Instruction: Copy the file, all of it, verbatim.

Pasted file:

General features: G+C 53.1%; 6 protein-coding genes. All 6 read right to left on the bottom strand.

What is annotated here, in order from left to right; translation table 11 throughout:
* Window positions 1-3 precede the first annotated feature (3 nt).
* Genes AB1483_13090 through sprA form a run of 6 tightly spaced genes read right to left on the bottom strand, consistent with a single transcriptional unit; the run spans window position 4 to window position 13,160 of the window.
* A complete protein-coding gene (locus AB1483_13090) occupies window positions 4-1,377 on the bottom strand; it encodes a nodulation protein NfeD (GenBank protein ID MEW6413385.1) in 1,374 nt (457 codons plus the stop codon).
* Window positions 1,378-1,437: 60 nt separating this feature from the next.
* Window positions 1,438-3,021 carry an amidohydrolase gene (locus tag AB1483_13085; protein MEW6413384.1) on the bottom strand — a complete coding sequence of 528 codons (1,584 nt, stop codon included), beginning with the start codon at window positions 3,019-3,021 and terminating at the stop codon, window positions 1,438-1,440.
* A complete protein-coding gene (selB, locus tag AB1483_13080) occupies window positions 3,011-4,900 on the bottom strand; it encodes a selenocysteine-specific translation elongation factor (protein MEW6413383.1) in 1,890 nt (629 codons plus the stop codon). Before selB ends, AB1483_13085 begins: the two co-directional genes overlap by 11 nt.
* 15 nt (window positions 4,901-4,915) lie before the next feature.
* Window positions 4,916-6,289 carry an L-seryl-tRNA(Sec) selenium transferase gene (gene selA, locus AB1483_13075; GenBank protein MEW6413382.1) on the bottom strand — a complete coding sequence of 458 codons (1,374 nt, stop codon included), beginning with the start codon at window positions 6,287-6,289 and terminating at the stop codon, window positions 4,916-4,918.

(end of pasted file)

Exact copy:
General features: G+C 53.1%; 6 protein-coding genes. All 6 read right to left on the bottom strand.

What is annotated here, in order from left to right; translation table 11 throughout:
* Window positions 1-3 precede the first annotated feature (3 nt).
* Genes AB1483_13090 through sprA form a run of 6 tightly spaced genes read right to left on the bottom strand, consistent with a single transcriptional unit; the run spans window position 4 to window position 13,160 of the window.
* A complete protein-coding gene (locus AB1483_13090) occupies window positions 4-1,377 on the bottom strand; it encodes a nodulation protein NfeD (GenBank protein ID MEW6413385.1) in 1,374 nt (457 codons plus the stop codon).
* Window positions 1,378-1,437: 60 nt separating this feature from the next.
* Window positions 1,438-3,021 carry an amidohydrolase gene (locus tag AB1483_13085; protein MEW6413384.1) on the bottom strand — a complete coding sequence of 528 codons (1,584 nt, stop codon included), beginning with the start codon at window positions 3,019-3,021 and terminating at the stop codon, window positions 1,438-1,440.
* A complete protein-coding gene (selB, locus tag AB1483_13080) occupies window positions 3,011-4,900 on the bottom strand; it encodes a selenocysteine-specific translation elongation factor (protein MEW6413383.1) in 1,890 nt (629 codons plus the stop codon). Before selB ends, AB1483_13085 begins: the two co-directional genes overlap by 11 nt.
* 15 nt (window positions 4,901-4,915) lie before the next feature.
* Window positions 4,916-6,289 carry an L-seryl-tRNA(Sec) selenium transferase gene (gene selA, locus AB1483_13075; GenBank protein MEW6413382.1) on the bottom strand — a complete coding sequence of 458 codons (1,374 nt, stop codon included), beginning with the start codon at window positions 6,287-6,289 and terminating at the stop codon, window positions 4,916-4,918.